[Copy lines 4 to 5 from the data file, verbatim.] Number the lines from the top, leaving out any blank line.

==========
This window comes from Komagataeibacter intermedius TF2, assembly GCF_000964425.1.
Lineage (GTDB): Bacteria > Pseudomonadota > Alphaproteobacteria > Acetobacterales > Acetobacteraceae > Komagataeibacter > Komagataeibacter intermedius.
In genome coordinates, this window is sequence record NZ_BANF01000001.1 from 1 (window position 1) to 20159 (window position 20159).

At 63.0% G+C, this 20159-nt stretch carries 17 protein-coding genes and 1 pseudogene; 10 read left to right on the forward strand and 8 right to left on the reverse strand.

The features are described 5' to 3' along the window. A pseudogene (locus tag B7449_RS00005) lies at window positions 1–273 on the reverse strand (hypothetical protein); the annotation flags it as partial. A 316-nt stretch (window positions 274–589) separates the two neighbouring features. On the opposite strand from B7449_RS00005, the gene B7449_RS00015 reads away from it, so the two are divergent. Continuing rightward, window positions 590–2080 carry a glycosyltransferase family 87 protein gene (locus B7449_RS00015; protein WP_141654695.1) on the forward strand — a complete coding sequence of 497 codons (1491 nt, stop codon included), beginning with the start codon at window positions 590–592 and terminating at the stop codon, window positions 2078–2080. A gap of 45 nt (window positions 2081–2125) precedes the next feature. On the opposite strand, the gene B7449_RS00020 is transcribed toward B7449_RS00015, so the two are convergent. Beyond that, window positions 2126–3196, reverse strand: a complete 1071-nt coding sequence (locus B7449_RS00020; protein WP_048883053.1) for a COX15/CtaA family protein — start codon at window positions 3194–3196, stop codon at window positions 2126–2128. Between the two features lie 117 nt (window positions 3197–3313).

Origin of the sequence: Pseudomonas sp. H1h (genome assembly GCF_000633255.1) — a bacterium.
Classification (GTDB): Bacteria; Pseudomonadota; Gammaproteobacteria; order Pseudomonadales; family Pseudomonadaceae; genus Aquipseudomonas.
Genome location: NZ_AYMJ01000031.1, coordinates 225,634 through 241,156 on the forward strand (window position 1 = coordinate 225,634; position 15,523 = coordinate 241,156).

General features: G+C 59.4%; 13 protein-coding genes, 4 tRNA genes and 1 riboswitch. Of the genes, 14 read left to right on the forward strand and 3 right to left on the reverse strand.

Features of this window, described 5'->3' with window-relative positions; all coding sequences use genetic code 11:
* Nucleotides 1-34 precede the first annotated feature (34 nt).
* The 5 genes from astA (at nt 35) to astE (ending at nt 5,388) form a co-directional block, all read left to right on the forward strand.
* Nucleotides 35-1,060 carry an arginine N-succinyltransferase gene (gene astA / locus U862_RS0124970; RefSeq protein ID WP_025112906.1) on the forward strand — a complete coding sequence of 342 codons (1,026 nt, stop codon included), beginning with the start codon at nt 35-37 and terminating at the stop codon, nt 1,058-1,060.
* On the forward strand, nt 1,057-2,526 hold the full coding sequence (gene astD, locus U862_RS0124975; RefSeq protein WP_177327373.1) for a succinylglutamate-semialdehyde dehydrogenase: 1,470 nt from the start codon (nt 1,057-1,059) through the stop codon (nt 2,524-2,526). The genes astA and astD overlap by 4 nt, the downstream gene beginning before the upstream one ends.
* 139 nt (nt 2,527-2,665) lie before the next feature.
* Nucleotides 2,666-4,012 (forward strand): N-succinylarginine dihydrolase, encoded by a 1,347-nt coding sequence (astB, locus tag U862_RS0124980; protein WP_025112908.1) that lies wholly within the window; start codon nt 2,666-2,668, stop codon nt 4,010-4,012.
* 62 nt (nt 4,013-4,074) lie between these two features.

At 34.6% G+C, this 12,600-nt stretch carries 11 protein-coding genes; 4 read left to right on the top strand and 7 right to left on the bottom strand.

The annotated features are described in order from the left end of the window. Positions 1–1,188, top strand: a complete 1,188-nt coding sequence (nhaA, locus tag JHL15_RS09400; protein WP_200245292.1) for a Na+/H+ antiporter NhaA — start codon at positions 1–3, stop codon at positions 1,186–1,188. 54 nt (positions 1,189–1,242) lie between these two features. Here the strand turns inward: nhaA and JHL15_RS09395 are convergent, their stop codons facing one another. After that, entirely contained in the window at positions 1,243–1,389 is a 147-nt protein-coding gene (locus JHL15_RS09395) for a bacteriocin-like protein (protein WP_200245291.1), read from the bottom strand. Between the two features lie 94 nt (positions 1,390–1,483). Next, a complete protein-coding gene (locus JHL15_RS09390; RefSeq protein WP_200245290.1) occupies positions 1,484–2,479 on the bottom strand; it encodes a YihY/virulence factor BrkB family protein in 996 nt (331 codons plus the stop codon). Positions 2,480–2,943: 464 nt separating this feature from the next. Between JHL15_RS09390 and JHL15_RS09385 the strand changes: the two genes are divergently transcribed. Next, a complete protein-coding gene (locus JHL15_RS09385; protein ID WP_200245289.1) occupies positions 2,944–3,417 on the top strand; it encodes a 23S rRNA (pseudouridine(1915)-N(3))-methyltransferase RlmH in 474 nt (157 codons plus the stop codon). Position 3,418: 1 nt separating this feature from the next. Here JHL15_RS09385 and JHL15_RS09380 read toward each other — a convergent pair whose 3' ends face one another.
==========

At 63.0% G+C, this 20159-nt stretch carries 17 protein-coding genes and 1 pseudogene; 10 read left to right on the forward strand and 8 right to left on the reverse strand.

The features are described 5' to 3' along the window. A pseudogene (locus tag B7449_RS00005) lies at window positions 1–273 on the reverse strand (hypothetical protein); the annotation flags it as partial. A 316-nt stretch (window positions 274–589) separates the two neighbouring features. On the opposite strand from B7449_RS00005, the gene B7449_RS00015 reads away from it, so the two are divergent. Continuing rightward, window positions 590–2080 carry a glycosyltransferase family 87 protein gene (locus B7449_RS00015; protein WP_141654695.1) on the forward strand — a complete coding sequence of 497 codons (1491 nt, stop codon included), beginning with the start codon at window positions 590–592 and terminating at the stop codon, window positions 2078–2080. A gap of 45 nt (window positions 2081–2125) precedes the next feature. On the opposite strand, the gene B7449_RS00020 is transcribed toward B7449_RS00015, so the two are convergent. Beyond that, window positions 2126–3196, reverse strand: a complete 1071-nt coding sequence (locus B7449_RS00020; protein WP_048883053.1) for a COX15/CtaA family protein — start codon at window positions 3194–3196, stop codon at window positions 2126–2128. Between the two features lie 117 nt (window positions 3197–3313).